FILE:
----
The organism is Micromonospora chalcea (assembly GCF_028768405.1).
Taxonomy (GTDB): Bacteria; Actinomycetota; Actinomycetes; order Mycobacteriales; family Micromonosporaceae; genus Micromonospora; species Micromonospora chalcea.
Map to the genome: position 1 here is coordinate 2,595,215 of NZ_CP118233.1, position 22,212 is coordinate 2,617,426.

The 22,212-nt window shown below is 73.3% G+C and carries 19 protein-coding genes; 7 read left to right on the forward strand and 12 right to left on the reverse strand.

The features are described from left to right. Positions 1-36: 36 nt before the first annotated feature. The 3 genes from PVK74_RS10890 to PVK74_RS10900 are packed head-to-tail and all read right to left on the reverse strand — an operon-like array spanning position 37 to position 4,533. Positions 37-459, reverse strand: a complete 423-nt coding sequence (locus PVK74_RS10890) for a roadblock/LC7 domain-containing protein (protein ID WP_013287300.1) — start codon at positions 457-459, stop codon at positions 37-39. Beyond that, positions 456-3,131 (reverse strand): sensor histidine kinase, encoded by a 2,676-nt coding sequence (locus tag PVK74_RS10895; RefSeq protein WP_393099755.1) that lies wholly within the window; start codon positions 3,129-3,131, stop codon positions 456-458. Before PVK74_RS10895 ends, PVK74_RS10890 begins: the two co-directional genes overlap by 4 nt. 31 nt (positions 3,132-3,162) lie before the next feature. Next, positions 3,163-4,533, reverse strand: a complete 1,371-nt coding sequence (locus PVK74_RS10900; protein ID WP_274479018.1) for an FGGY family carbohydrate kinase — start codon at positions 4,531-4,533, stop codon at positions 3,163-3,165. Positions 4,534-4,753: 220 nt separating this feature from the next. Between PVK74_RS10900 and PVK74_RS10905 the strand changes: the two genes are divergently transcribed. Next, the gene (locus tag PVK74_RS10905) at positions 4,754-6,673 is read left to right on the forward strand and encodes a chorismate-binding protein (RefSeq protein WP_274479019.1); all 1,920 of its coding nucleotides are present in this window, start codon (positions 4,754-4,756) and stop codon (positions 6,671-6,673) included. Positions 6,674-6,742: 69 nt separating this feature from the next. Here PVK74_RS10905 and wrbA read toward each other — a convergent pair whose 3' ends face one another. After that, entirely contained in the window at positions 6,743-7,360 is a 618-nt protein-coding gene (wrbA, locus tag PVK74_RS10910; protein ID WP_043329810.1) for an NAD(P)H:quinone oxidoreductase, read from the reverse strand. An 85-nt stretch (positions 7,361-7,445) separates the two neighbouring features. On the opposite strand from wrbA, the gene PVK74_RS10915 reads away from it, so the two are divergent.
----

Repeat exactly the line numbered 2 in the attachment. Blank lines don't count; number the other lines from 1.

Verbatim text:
Taxonomy (GTDB): Bacteria; Actinomycetota; Actinomycetes; order Mycobacteriales; family Micromonosporaceae; genus Micromonospora; species Micromonospora chalcea.